HereÂs the whole story. IÂm in trouble (again). I had this thing built and I really donÂt know what IÂm doing, but IÂm not going to panic. What IÂm trying to achieve is something like Patrick Blanc, the French architect, does. IÂll post a link later. He doesnÂt tell what his system is, but it works. Someone else in Europe did a similar thing on a public building and it failed, at great cost to the local taxpayers. I read some of the local reactions to this event, and I fear for his life J. This is what I learned from this. 1) Yes, what IÂm trying to do can be done successfully. 2) ItÂs got to be done the right way.

HereÂs what IÂve got so far. Part of the wall that is straight across on the bottom, part of it goes on top of steps. All of it is at the same level on the top. On the straight part, I put curved flashing on the bottom that is pitched so that it drains into a gutter. We tested it, and it does drain. We lined the cavity with landscape fabric that sits on top of the flashing. If you would draw a cross section of this, the landscape fabric would form a "U", only it would be 3 feet tall and one foot wide. Inside, at the bottom of the landscape fabric, I laid a perforated drainage tube with a sleeve over it. This is the stuff they usually use in French drains under ground. I bought 32 4cubic foot bags of perlite, (I got a good price on them.) I started to fill the cavity with the perlite. The dust was intense. I read about screening the perlite. I think that might be necessary. I could imagine that dust clogging the fabric tube that is around the drain, rendering it useless. How would I go about removing the dust? You mention rinsing it. How can that be done on this scale? And what the story with fluoride?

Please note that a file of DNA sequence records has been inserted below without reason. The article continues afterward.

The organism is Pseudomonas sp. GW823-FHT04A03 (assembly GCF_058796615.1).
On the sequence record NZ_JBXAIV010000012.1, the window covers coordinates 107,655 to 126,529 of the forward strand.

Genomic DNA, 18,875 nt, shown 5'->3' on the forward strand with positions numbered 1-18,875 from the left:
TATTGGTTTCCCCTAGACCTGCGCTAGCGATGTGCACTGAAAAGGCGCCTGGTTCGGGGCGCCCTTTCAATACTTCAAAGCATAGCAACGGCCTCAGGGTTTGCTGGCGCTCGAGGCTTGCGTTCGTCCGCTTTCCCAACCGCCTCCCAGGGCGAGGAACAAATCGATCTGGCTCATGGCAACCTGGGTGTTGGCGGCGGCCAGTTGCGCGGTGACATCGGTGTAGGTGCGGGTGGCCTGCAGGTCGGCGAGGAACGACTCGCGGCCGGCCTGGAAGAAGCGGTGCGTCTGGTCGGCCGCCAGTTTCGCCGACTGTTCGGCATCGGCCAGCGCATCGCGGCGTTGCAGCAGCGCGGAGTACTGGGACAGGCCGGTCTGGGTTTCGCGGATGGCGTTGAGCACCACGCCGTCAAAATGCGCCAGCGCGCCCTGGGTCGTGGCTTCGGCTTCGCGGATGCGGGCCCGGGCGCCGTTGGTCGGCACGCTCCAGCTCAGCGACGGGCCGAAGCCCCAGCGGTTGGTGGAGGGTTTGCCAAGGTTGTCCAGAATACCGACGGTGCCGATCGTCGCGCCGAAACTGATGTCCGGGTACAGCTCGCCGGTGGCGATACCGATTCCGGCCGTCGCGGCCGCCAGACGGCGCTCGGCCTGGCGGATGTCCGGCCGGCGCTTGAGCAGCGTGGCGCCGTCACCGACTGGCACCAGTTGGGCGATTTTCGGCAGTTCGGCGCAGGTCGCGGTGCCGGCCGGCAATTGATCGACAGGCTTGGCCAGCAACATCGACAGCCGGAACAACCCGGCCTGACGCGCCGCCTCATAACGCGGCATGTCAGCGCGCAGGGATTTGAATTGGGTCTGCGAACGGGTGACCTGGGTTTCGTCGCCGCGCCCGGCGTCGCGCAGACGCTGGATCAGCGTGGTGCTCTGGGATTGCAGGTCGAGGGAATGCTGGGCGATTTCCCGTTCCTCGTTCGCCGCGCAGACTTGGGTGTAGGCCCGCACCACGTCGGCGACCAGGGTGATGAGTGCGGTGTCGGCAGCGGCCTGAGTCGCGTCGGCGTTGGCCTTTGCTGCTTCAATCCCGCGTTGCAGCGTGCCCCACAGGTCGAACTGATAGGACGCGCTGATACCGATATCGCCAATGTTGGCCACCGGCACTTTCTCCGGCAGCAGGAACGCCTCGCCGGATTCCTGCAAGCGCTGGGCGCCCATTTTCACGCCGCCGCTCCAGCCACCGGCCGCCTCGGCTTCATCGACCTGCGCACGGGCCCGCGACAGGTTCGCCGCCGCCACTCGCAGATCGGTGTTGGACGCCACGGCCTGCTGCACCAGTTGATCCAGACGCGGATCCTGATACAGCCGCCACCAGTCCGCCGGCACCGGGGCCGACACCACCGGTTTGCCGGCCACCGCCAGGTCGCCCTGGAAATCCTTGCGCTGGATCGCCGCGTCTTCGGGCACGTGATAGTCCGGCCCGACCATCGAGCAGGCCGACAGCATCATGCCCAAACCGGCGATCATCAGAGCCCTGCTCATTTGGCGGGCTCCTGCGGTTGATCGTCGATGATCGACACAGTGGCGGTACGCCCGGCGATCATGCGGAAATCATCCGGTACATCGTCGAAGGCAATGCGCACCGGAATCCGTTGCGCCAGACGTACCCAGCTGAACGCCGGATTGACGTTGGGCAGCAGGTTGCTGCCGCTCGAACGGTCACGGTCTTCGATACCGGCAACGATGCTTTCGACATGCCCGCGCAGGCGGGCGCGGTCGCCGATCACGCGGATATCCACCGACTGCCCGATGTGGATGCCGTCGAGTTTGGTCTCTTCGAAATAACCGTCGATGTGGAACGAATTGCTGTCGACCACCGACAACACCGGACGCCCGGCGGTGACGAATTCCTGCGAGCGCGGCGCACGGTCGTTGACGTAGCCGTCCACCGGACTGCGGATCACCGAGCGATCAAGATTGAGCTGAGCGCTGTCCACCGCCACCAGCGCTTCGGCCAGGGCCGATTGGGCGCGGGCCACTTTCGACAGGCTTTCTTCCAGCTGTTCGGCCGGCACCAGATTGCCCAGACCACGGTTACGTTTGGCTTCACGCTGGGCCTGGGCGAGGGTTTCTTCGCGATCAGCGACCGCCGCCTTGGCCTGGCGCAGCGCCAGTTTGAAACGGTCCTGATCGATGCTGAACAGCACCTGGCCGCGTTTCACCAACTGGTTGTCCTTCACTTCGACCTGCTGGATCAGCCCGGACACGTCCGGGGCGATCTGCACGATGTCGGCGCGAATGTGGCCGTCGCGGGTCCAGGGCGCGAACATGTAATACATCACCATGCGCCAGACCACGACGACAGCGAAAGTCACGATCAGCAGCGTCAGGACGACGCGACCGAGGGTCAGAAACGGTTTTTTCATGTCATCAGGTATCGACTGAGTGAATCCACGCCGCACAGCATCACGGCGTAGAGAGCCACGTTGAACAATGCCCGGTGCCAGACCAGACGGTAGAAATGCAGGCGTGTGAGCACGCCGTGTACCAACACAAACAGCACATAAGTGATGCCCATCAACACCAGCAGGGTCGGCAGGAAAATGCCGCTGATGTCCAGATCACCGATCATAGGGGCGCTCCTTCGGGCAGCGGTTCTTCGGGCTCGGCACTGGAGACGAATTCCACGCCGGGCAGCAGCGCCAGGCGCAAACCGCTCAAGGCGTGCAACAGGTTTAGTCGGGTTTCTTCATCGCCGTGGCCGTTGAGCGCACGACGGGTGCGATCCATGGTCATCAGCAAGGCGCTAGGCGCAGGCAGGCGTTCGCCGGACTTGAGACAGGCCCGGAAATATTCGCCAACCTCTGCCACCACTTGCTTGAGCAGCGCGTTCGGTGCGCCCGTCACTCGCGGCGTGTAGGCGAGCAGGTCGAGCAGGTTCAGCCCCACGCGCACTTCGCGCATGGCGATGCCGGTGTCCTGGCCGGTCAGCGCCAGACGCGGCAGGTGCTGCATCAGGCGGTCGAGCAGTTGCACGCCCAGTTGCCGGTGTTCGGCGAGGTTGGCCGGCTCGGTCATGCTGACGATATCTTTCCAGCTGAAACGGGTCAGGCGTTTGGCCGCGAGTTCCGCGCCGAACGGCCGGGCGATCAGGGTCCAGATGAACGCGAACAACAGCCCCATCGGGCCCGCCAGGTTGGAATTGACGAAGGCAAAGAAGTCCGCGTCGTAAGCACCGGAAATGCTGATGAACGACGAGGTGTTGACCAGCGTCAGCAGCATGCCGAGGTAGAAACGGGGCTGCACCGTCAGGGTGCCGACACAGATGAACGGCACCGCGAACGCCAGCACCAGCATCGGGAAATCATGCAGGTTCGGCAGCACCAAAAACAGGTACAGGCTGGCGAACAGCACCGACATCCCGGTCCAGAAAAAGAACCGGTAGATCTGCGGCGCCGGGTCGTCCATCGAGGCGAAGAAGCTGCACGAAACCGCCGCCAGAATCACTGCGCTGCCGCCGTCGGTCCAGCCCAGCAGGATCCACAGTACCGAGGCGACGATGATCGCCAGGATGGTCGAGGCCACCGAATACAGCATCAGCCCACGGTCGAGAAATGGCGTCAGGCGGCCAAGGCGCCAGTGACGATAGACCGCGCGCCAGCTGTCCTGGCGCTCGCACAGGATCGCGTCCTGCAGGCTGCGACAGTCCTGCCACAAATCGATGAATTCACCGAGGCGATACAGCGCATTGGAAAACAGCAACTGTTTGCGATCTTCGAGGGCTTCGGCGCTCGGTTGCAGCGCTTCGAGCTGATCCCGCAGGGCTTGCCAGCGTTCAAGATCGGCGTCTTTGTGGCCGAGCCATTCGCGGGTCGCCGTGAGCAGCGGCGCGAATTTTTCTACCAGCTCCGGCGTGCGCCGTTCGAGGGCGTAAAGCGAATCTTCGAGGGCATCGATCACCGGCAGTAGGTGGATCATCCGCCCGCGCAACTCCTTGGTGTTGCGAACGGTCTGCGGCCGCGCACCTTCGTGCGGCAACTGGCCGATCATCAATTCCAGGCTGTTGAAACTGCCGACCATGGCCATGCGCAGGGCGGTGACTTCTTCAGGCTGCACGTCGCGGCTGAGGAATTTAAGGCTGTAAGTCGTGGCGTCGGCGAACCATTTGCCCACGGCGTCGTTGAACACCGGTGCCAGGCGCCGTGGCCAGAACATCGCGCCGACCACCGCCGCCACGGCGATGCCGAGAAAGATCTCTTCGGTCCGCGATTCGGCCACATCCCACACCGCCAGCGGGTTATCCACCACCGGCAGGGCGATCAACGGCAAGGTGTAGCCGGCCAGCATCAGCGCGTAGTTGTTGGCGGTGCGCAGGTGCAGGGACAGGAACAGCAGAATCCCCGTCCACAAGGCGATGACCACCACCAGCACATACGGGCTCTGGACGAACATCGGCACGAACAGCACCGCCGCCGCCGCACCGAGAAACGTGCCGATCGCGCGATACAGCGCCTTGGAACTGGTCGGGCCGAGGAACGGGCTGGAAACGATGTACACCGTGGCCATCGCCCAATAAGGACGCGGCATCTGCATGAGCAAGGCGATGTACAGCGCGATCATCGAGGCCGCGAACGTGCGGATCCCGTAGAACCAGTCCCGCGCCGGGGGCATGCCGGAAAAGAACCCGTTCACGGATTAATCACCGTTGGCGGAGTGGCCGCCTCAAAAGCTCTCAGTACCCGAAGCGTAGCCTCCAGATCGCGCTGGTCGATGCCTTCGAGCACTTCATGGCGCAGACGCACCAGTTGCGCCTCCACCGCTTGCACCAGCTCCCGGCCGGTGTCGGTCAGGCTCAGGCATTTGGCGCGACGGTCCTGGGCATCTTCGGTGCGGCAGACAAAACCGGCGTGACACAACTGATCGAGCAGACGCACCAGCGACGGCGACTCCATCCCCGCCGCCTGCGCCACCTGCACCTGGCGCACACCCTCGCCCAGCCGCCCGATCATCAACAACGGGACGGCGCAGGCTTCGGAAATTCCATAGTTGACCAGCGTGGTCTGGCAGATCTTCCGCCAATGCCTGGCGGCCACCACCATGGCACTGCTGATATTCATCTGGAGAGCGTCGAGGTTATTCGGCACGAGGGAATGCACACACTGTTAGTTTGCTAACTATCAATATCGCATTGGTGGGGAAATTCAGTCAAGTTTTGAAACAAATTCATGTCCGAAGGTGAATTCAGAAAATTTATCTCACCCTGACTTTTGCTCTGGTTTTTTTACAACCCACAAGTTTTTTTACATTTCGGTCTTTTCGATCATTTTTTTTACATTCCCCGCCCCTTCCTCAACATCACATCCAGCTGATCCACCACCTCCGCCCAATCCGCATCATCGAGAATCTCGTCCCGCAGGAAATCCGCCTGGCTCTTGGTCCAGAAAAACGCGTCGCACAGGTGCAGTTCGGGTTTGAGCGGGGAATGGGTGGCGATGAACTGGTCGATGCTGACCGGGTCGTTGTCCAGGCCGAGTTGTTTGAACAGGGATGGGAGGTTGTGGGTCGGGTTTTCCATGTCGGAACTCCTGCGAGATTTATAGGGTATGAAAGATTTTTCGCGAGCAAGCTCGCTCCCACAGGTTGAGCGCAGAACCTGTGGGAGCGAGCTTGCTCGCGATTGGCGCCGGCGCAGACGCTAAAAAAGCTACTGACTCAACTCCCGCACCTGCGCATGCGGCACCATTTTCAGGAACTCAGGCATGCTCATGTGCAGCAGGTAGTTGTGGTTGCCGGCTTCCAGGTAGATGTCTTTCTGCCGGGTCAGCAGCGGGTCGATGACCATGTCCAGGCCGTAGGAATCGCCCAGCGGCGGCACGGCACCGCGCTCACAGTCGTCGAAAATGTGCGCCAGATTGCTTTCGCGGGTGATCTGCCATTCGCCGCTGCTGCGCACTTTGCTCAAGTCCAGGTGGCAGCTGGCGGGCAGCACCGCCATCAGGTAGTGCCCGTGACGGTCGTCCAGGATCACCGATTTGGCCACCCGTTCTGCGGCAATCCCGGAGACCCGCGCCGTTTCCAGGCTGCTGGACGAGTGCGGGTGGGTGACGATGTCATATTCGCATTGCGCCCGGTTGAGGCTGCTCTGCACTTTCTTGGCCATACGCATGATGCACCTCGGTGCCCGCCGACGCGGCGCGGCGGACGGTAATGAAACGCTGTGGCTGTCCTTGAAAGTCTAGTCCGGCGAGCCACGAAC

Bookmark   October 3, 2009 at 1:07PM
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freedee

Here's what I'm going for, on a smaller scale, of course.

Here is a link that might be useful: Blanc plant wall

    Bookmark   October 3, 2009 at 3:22PM
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tapla (mid-MI z5b-6a)

You're too kind - thank you.